Omega: Indian Journal of Science and Religion vol:7 issue:1 pages:5-20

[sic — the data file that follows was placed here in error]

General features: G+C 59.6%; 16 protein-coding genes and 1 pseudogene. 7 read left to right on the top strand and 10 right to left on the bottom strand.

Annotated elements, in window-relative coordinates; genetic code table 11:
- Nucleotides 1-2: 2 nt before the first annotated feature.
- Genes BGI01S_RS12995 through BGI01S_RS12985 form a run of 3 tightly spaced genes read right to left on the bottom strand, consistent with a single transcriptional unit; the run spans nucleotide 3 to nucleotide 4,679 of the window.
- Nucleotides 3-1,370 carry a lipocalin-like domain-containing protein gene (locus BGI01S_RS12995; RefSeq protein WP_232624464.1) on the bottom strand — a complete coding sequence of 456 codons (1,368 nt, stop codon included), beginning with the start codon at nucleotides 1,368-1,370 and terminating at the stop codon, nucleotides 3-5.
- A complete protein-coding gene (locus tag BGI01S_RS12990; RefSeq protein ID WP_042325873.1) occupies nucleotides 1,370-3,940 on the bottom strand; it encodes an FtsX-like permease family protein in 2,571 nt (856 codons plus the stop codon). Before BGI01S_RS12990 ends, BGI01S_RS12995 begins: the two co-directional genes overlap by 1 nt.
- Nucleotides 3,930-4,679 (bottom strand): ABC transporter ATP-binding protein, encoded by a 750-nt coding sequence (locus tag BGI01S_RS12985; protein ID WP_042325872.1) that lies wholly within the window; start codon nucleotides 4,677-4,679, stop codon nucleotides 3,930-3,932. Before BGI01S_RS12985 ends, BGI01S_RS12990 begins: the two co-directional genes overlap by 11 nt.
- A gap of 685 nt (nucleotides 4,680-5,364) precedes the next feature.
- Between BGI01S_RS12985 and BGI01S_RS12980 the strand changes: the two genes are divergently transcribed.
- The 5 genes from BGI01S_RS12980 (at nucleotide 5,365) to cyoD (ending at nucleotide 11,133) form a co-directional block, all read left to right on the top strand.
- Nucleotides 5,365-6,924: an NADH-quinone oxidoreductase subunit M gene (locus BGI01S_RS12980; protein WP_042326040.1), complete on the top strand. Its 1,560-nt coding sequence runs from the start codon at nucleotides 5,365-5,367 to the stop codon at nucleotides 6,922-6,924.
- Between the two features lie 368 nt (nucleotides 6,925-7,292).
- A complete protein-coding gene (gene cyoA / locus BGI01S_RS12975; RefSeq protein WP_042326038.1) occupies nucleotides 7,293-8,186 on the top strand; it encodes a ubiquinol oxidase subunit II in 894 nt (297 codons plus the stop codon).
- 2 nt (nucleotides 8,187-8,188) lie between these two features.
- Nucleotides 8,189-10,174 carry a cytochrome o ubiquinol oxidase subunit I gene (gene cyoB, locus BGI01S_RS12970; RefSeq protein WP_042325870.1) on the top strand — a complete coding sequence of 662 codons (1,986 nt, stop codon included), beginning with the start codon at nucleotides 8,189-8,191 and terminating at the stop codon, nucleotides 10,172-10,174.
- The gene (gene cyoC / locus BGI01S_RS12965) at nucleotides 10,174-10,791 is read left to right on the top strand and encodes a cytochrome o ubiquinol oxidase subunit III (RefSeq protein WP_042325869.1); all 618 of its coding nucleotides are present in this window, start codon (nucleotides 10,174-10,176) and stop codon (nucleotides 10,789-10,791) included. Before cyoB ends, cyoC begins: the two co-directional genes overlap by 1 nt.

This paper intends an analysis of the modes of relationship between science and religion, with specific reference to the epistemic and cultural presuppositions that determine the way these modes are conceived and constructed. With Ian G. Barbour’s typology of the relationship as a methodological framework, the paper will examine how attempts at effecting particular modes of engagement between the two domains either succumb to the methodological and epistemological temptation mentioned above or deliberately seek the epistemological and ontological subordination of the other discipline. As development in the area of a more comprehensive understanding of the relationship has rendered Barbour’s typology inadequate, a broader and more flexible conceptual framework within which to construct the relationship will be explored. This will take the form of a concise account of three modes of relation responsive to contemporary notions of culture and rationality.